Tours of Brown-Forman are not offered to the public, and we didn't really expect to receive a positive response from a letter we wrote inquiring whether it would be possible to tour the facility during this year's seventh annual Kentucky Bourbon Festival, held in nearby Bardstown. Indeed, according to the anonymous person who responded, such tours are not available at that time, either. But, the same anonymous respondent added, "While it's true we don't have public tours, we have been known on occasion provided for special requests for visits and tours. We'd love to show you around while you're in for the Bourbon Festival". Needless to say, both Linda and I were absolutely ecstatic. Further correspondence established an appointed time for our tour and we arrived at the international headquarters on Thursday afternoon. Actually we arrived nearly an hour early, dressed in clothing far more appropriate for an outdoor festival than for the corporate headquarters of a major world company. Our hostess was not yet available and it was left to Robbie Bell, the receptionist, to keep us entertained while we waited in the beautifully appointed lobby. Well, they couldn't have selected a better person for the task -- Robbie told us stories, both professional and personal, and made us feel right at home. She did this, in fact, while also commanding the phone and the entrance. After about forty-five minutes, we met with our guide, Marty Tichenor, Special Project Coordinator for Corporate Communications and Services. Marty, a lovely woman who never once (visibly) winced over our jeans, shorts, and t-shirts, then proceeded to give us, not the distillery tour that any other place would have, but rather the full corporate tour that might have been given to prospective executive employees or investors. As an employee of another major corporation, I was very impressed with B-F, Inc. and I think it would certainly be worth the while of any young person entering the job market to consider working here.

Amy & Bruce and Linda & JohnMarty showed us through not only the administration areas, but we also watched as bottles destined to contain Canadian Spirit were fed into the bottling line. To get there, we went down one floor and crossed under the highway through a display-lined passageway named, appropriately, "Bourbon Street". As we walked all through the facility, Marty pointed out many conveniences for employees and told us about the lifestyle, which was pleasantly surprising to us (I hesitate to go into detail, but let's just say that this does not appear to be a stuffy, sterile, "corporate" kind of company to work for -- in fact, we all agreed that it would be fun to be part of this team, especially on Friday evenings). The grounds themselves are really beautiful, a far cry from the surrounding area (a not-really-all-that-savory neighborhood of downtown Louisville). Wandering within the Brown-Forman walls, though, you hardly realize you're in a city at all. The landscaping makes you feel like you're in a small town like Early Times or St. Mary, where these fine whiskeys began so long ago.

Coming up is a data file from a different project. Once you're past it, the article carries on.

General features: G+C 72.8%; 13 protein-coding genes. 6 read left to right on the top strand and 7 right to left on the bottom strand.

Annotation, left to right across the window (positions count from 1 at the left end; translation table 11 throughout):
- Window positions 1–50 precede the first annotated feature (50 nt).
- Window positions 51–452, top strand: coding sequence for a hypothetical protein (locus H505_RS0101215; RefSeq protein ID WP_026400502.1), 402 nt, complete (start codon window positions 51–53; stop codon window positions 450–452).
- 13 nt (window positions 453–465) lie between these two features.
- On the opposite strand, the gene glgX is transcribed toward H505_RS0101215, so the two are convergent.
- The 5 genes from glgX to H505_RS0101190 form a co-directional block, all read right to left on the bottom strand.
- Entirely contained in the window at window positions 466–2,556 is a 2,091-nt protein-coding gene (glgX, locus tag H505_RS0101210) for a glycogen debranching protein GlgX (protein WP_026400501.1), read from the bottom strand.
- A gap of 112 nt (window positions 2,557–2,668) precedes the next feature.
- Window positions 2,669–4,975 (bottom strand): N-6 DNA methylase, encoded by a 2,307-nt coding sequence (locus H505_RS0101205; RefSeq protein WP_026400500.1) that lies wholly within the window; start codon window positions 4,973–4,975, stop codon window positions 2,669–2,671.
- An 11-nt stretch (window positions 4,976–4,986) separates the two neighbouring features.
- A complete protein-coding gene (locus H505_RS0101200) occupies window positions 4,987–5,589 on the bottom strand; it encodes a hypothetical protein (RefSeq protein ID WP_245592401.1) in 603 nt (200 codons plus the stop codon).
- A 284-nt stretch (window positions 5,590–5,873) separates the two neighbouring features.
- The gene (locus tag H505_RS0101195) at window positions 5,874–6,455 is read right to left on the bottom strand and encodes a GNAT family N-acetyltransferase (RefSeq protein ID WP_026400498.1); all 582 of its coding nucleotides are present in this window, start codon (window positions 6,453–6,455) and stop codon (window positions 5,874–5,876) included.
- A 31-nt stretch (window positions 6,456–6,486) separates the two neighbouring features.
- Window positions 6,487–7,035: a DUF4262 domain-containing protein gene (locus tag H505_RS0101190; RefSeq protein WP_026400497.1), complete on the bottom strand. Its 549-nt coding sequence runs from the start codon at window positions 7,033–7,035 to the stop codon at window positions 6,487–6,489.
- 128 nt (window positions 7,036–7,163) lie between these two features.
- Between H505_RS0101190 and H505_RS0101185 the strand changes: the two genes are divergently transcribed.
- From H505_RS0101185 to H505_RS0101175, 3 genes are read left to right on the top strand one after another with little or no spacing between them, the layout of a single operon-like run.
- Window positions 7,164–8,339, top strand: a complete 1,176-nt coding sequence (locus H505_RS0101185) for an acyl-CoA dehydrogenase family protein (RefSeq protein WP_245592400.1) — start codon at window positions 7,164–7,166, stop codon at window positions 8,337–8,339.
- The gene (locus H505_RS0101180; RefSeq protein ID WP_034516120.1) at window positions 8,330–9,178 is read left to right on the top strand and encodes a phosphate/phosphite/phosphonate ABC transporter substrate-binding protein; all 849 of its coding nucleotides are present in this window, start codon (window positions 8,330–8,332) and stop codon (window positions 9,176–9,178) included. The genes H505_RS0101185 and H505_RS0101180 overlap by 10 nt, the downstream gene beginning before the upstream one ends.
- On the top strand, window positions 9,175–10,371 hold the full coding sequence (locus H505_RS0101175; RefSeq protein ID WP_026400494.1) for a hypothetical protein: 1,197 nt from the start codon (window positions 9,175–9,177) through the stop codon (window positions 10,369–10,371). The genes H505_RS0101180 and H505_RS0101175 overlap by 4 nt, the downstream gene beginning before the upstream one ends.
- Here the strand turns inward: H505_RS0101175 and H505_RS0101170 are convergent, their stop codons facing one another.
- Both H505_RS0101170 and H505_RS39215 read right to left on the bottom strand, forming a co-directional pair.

Among the items in my personal collection of American Whiskey stuff are some Bourbon-related advertisements I've found at flea markets and framed for display. I brought two of these with us. One is an Early Times ad from 1959, the other an Old Forester ad from 1945 commemorating the Silver Anniversary of the brand. I had asked Marty if she, as a company representative, would sign them for me. Instead, she called upon Jack Smart, Assistant Vice President, who left his office to come visit with us and sign the advertisements. Again, I was deeply honored. Marty also attempted to contact Lincoln Henderson, the master distiller, to meet us, but he was not available (most likely he was involved with the Bourbon Festival activities).

We were very impressed with Brown-Forman, and very honored to have been able to visit this company and meet some of it's people. We never got an impression of exclusivity from any of the people we met at B-F, Inc., but later, when we would mention our excursion to other Bourbon industry people, we noticed surprise that we had actually been accepted for a personal tour. Well, the impression may exist that it's hard to "get into" the corporate HQ, but Robbie, Jack, and especially Marty certainly made us feel right at home.

Jump ahead two years to September 2000, and visit the Early Times distillery in Shively with us, where Brown-Forman bourbons are made...  Early Times Distillery  Shively, Kentucky

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Story and original photography 1998 by John F. Lipman. All rights reserved.